Robert Phelan Langlands (born October 6, 1936) is a Canadian mathematician. He is best known as the founder of the Langlands program, a vast web of conjectures and results connecting representation theory and automorphic forms to the study of Galois groups in number theory. He is an emeritus professor and occupies Albert Einstein's office at the Institute for Advanced Study in Princeton.
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"Mathematical retrospections," 2013
Robert Langlands. "Mathematical retrospections," in: Mariana Cook ed. (2013), Mathematicians: An Outer View of the Inner World.
- Although there are at present many occupations that require a good deal of skill and training in advanced mathematics, mathematics itself is still often regarded as a curious profession demanding singular talents and a singular personality.
- p. 142
- Mathematical maturity is anyhow an uncertain concept, for the mind’s natural competence seems to change with age, its purview variable.
- p. 142
- What I have achieved has been largely a matter of chance. Many problems I thought about at length with no success. With other problems, there was the inspiration—indeed, some that astound me today. Certainly the best times were when I was alone with mathematics, free of ambition and of pretense, and indifferent to the world.
- p. 142
Quotes about Robert Langlands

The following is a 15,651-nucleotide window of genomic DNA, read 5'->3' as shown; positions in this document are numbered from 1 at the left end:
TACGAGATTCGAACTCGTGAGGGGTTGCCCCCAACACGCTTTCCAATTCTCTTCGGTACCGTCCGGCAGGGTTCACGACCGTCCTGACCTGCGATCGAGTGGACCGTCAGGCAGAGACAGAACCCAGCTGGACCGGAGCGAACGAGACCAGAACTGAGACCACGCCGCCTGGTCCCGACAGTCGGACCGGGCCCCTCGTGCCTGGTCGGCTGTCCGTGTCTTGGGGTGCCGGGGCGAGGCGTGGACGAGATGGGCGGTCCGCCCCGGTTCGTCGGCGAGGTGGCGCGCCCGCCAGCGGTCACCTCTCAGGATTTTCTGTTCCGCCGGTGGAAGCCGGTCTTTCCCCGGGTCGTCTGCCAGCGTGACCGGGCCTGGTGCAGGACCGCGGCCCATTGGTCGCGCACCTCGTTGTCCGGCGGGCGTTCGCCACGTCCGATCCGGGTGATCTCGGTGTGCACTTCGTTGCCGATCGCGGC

- Langlands' life has been by no means as extravagant as Grothendieck's, but his romanticism is evident to anyone who reads his prose; the audacity of his program, one of the most elaborate syntheses of conjectures and theorems ever undertaken, has few equivalents in any field of scholarship.
- Michael Harris (18 January 2015). Mathematics without Apologies: Portrait of a Problematic Vocation. Princeton University Press. p. 26. ISBN 978-1-4008-5202-4.
- He was a visionary. He pointed us into a direction where we can go and find the truth, find out what’s really going on. It’s about seeing the world in the right light.
- He’s like a modern-day Einstein. But everybody knows about Einstein and nobody knows about Langlands. Why is that?
- He’s clearly one of the most important living mathematicians. His legend precedes him. But the question is, ‘Do mathematicians really know what he has done?’ It’s like having a famous writer but no one has read his books.
- He would become fluent in French, Russian, German and Turkish, and well-versed in their literature. Frenkel, who exchanges emails with Langlands in Russian, speculates that his versatility with languages may have had something to do with his ability to see connections in disparate fields of mathematics.
- Contenta, Sandro. "The Canadian who reinvented mathematics". Toronto Star.